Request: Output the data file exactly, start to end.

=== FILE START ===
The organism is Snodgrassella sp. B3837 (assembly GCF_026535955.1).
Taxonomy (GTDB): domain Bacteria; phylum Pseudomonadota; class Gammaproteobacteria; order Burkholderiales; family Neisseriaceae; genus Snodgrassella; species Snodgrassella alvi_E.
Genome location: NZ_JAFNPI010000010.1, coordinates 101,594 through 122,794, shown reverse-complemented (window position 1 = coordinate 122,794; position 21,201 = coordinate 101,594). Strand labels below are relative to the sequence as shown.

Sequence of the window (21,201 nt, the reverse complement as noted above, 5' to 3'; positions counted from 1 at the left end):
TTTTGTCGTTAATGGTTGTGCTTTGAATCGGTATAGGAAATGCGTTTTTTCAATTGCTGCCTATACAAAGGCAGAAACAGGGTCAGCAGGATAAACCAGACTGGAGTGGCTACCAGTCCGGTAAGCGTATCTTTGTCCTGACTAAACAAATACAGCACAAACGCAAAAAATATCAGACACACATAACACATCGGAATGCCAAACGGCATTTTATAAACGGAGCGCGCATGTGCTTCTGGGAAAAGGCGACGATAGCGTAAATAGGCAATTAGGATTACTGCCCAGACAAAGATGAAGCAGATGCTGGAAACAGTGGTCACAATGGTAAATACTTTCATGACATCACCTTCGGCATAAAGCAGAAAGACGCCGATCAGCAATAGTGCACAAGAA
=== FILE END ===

The organism is Snodgrassella sp. B3837 (assembly GCF_026535955.1).
Taxonomy (GTDB): domain Bacteria; phylum Pseudomonadota; class Gammaproteobacteria; order Burkholderiales; family Neisseriaceae; genus Snodgrassella; species Snodgrassella alvi_E.
Genome location: NZ_JAFNPI010000010.1, coordinates 101,594 through 122,794, shown reverse-complemented (window position 1 = coordinate 122,794; position 21,201 = coordinate 101,594). Strand labels below are relative to the sequence as shown.

Sequence of the window (21,201 nt, the reverse complement as noted above, 5' to 3'; positions counted from 1 at the left end):
TTTTGTCGTTAATGGTTGTGCTTTGAATCGGTATAGGAAATGCGTTTTTTCAATTGCTGCCTATACAAAGGCAGAAACAGGGTCAGCAGGATAAACCAGACTGGAGTGGCTACCAGTCCGGTAAGCGTATCTTTGTCCTGACTAAACAAATACAGCACAAACGCAAAAAATATCAGACACACATAACACATCGGAATGCCAAACGGCATTTTATAAACGGAGCGCGCATGTGCTTCTGGGAAAAGGCGACGATAGCGTAAATAGGCAATTAGGATTACTGCCCAGACAAAGATGAAGCAGATGCTGGAAACAGTGGTCACAATGGTAAATACTTTCATGACATCACCTTCGGCATAAAGCAGAAAGACGCCGATCAGCAATAGTGCACAAGAA